The Modern Chemistry Lab

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What affects melting and boiling points of chemical compounds?

Intermolecular (between molecules) forces govern the melting point of a chemical substance. These include Van der Waal’s interactions, dipole-dipole interactions, hydrogen bonding, and, in the case of ionic compounds or ionic solutions, ionic bonds or Coulombic interactions. The stronger the intermolecular forces between the molecules in a solid, the harder they will be to melt, so stronger intermolecular forces lead to higher melting points. The same is true with boiling points: stronger intermolecular forces make the molecules harder to separate, leading to higher boiling points.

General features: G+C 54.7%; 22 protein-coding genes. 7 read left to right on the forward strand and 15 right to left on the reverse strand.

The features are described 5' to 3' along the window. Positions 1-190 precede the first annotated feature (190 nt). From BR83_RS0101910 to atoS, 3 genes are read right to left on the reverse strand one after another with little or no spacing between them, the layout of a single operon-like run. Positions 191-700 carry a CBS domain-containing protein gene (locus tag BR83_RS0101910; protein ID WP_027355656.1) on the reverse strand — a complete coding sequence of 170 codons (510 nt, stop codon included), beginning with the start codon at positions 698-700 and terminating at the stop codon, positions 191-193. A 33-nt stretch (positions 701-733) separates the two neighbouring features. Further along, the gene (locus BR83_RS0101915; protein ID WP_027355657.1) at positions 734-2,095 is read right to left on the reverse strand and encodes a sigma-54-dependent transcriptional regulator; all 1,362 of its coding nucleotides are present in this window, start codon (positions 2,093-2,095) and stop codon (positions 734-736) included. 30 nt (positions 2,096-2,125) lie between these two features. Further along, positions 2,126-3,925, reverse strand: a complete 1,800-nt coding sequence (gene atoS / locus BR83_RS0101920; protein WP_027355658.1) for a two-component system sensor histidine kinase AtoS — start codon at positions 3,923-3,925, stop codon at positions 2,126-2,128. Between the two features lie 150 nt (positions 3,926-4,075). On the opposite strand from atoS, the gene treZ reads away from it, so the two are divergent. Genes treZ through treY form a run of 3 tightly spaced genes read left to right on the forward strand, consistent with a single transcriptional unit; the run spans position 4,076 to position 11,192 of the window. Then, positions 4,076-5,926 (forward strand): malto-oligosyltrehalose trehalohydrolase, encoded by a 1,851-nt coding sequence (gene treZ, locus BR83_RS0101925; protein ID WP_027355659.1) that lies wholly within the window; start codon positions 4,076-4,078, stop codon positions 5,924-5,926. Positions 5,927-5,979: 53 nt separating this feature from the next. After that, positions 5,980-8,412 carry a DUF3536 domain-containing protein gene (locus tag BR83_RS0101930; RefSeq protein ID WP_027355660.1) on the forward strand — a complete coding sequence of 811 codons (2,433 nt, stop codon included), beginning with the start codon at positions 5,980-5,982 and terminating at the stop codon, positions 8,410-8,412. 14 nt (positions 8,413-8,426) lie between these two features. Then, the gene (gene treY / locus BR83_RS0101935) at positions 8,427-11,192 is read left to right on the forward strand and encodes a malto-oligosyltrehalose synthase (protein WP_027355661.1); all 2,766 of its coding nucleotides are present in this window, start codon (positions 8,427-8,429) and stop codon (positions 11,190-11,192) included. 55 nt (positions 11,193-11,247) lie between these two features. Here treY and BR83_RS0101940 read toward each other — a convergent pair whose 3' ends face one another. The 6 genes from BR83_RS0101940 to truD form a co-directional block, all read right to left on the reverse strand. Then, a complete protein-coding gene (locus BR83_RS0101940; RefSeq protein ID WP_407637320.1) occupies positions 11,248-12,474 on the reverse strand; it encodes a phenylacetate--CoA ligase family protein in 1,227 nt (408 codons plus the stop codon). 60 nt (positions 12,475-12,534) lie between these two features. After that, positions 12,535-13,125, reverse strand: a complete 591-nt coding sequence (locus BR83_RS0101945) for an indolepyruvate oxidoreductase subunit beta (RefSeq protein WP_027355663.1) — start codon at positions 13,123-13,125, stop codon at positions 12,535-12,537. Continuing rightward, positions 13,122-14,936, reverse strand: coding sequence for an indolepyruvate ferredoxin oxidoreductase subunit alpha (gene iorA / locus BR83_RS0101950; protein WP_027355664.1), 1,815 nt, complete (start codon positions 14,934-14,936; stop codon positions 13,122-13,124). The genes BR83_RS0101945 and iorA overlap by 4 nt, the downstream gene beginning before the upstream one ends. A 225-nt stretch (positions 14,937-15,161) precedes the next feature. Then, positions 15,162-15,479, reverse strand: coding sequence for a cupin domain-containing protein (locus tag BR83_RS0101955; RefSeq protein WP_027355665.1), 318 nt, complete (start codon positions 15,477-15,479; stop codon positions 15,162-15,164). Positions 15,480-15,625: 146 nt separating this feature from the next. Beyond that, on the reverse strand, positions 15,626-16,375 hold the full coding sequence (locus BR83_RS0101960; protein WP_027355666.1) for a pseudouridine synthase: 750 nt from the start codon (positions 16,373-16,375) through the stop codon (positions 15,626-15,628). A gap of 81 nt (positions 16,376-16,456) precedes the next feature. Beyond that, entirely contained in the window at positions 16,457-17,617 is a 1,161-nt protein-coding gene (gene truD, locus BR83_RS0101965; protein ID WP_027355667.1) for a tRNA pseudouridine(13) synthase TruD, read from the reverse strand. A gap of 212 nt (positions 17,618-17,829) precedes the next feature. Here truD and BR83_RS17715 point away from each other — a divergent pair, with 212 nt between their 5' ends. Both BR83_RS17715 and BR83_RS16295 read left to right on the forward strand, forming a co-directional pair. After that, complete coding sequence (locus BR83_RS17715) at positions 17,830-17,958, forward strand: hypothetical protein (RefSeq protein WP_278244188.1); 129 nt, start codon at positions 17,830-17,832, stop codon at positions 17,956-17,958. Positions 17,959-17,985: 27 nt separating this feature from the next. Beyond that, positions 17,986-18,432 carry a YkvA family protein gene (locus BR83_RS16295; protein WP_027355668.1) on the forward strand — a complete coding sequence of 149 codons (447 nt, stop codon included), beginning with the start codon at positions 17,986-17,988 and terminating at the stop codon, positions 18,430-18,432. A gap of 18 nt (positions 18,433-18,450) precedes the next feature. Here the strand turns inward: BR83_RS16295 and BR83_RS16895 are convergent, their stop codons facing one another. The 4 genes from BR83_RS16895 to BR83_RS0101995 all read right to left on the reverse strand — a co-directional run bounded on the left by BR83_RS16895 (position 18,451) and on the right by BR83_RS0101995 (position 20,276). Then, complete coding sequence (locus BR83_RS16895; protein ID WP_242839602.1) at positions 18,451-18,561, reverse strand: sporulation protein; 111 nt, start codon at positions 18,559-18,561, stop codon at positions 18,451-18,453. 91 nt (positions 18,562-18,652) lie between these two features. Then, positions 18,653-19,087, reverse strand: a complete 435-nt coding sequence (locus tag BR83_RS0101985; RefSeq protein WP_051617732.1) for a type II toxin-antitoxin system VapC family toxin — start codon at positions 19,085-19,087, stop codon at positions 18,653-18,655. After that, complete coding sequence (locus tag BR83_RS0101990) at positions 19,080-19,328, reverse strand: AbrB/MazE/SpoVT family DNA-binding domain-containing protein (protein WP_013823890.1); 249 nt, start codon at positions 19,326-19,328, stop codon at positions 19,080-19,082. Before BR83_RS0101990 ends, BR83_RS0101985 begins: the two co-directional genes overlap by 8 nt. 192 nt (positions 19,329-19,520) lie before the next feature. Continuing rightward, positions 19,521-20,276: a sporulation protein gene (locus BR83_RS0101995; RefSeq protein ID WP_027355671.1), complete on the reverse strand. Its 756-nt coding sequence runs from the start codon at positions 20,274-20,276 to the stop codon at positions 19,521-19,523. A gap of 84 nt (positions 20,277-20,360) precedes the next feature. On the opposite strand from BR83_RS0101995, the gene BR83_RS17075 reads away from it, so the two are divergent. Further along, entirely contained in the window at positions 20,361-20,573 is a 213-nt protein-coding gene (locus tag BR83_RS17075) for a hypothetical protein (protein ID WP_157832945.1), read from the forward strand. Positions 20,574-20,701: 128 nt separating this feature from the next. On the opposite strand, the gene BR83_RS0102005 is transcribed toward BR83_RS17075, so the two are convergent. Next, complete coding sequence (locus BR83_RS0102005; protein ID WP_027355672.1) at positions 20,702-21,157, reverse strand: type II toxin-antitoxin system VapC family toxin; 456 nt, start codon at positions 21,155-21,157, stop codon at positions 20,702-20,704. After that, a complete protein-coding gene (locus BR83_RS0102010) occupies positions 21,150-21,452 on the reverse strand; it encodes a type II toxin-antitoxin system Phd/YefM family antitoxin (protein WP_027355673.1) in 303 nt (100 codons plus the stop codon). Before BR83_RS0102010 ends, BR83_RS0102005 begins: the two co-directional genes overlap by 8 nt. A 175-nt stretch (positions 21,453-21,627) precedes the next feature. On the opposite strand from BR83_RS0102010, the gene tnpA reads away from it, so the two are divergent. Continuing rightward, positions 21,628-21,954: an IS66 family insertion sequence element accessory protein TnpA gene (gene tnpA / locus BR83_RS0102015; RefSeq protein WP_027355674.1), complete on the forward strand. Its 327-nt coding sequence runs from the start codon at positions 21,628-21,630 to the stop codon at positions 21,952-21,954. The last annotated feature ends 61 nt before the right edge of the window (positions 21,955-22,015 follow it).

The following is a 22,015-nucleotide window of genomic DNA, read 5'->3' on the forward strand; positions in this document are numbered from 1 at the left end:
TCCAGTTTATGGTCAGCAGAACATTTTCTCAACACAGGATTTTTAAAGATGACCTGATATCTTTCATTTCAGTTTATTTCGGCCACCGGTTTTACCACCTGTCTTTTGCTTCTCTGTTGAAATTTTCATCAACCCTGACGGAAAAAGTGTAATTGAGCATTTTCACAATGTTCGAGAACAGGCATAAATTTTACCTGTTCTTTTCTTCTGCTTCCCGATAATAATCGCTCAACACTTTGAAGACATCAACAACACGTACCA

For solids, the shape of a molecule can also affect its ability to pack into an ordered lattice. Having a shape that allows a well-ordered lattice to form will tend to stabilize the solid phase of a compound, leading to a higher melting point. The shape of a molecule can also affect the boiling point of a compound. In liquids that are able to form hydrogen bonds, the location of the hydrogen bond donor or acceptor can affect its spatial availability to serve as a donor or acceptor. In organic liquids, where Van der Waal’s interactions are important, molecules with larger surface areas will have stronger Van der Waal’s interactions, leading to a higher boiling point.


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